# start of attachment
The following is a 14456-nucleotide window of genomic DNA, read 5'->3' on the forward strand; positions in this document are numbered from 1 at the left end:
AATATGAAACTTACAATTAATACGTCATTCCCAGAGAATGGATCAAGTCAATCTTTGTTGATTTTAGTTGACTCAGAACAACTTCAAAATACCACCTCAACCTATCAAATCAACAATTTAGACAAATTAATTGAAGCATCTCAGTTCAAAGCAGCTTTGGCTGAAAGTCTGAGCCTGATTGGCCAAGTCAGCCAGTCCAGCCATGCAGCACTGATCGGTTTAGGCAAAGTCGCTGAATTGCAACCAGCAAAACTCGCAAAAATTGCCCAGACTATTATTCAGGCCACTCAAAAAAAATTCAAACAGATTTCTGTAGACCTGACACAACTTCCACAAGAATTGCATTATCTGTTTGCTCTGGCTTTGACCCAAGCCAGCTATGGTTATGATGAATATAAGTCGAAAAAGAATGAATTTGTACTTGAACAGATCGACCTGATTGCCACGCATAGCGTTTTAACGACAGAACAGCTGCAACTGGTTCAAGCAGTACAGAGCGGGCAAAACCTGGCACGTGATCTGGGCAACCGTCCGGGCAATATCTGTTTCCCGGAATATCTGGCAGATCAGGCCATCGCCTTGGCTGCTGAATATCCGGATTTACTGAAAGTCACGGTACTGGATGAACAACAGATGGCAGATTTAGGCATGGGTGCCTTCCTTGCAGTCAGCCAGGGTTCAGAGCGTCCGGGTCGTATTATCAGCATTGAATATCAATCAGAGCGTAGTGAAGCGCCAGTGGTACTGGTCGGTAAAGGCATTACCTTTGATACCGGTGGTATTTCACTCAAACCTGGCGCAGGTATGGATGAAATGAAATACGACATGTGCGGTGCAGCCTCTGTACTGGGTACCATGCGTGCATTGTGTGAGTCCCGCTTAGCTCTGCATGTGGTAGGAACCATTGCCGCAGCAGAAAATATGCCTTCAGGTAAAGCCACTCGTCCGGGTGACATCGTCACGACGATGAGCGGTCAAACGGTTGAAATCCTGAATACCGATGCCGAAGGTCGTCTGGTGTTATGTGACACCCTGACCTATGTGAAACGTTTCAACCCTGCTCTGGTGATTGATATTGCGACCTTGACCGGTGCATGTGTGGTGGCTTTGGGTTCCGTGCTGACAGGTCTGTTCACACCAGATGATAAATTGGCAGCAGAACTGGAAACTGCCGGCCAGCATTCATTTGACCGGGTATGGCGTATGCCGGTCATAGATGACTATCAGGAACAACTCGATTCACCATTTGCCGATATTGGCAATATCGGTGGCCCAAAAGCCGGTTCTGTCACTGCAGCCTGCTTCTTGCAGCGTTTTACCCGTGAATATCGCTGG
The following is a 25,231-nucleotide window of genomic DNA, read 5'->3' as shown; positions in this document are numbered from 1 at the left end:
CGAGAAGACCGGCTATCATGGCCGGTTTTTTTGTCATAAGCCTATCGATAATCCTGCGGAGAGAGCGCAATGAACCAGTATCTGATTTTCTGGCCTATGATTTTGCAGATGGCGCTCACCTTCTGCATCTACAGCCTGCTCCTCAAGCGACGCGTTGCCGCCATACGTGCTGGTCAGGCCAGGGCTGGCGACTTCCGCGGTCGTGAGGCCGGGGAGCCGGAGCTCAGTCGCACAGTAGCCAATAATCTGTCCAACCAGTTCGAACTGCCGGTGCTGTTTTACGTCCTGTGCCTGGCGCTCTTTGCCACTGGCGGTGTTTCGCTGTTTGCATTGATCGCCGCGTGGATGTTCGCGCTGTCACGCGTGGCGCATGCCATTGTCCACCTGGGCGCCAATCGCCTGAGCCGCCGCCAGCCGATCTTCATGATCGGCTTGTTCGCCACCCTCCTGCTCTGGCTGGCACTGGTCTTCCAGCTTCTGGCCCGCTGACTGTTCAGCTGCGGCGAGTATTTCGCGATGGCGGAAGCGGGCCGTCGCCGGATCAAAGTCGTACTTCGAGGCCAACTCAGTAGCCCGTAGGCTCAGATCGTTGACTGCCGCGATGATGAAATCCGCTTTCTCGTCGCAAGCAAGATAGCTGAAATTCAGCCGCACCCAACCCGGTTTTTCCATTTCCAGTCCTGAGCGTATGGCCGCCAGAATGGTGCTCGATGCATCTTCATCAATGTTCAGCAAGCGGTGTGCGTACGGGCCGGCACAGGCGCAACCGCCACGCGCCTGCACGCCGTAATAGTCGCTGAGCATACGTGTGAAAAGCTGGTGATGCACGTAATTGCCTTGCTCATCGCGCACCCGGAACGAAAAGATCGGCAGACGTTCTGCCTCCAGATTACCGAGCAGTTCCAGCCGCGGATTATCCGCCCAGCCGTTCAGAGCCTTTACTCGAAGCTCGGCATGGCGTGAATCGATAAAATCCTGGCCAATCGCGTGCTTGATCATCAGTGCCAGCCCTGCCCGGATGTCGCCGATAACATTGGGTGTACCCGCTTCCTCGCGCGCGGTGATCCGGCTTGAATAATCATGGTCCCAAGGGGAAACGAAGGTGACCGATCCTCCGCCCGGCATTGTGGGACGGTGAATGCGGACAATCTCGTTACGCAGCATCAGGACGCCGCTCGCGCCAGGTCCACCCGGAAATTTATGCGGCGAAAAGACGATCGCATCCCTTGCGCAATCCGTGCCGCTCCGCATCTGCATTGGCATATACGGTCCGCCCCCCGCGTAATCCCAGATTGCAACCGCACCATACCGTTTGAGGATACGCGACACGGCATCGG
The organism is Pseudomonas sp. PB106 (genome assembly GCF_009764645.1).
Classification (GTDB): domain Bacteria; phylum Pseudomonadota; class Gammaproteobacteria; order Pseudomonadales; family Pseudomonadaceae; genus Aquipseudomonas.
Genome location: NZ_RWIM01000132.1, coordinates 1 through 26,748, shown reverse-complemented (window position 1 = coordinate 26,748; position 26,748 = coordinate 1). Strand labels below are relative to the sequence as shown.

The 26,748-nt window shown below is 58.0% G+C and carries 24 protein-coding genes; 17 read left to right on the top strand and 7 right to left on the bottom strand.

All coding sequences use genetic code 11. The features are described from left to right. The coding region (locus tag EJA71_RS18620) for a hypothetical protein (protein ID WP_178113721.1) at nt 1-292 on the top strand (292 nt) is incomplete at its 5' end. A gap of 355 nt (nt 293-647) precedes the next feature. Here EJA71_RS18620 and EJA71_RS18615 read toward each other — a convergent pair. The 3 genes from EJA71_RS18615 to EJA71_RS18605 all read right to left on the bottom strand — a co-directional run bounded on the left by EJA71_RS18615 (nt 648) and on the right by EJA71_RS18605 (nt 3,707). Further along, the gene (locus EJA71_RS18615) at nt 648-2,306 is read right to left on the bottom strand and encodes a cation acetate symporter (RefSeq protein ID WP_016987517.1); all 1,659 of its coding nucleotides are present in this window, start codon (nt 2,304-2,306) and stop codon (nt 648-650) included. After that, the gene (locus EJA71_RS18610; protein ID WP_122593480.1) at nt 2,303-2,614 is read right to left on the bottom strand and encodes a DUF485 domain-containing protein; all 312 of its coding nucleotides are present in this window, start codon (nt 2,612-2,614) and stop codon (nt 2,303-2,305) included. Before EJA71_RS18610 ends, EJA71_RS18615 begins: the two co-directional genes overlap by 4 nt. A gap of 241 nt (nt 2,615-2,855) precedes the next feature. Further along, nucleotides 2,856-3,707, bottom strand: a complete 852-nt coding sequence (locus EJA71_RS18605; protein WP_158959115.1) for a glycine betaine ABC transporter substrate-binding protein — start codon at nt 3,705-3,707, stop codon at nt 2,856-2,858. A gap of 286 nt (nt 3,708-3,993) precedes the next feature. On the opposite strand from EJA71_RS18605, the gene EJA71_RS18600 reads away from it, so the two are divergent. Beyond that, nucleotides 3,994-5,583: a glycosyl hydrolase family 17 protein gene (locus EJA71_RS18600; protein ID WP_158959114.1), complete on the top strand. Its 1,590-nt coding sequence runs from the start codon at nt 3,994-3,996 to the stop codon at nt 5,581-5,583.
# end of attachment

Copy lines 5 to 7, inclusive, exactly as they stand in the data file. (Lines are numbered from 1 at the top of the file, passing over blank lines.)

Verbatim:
The organism is Pseudomonas sp. PB106 (genome assembly GCF_009764645.1).
Classification (GTDB): domain Bacteria; phylum Pseudomonadota; class Gammaproteobacteria; order Pseudomonadales; family Pseudomonadaceae; genus Aquipseudomonas.
Genome location: NZ_RWIM01000132.1, coordinates 1 through 26,748, shown reverse-complemented (window position 1 = coordinate 26,748; position 26,748 = coordinate 1). Strand labels below are relative to the sequence as shown.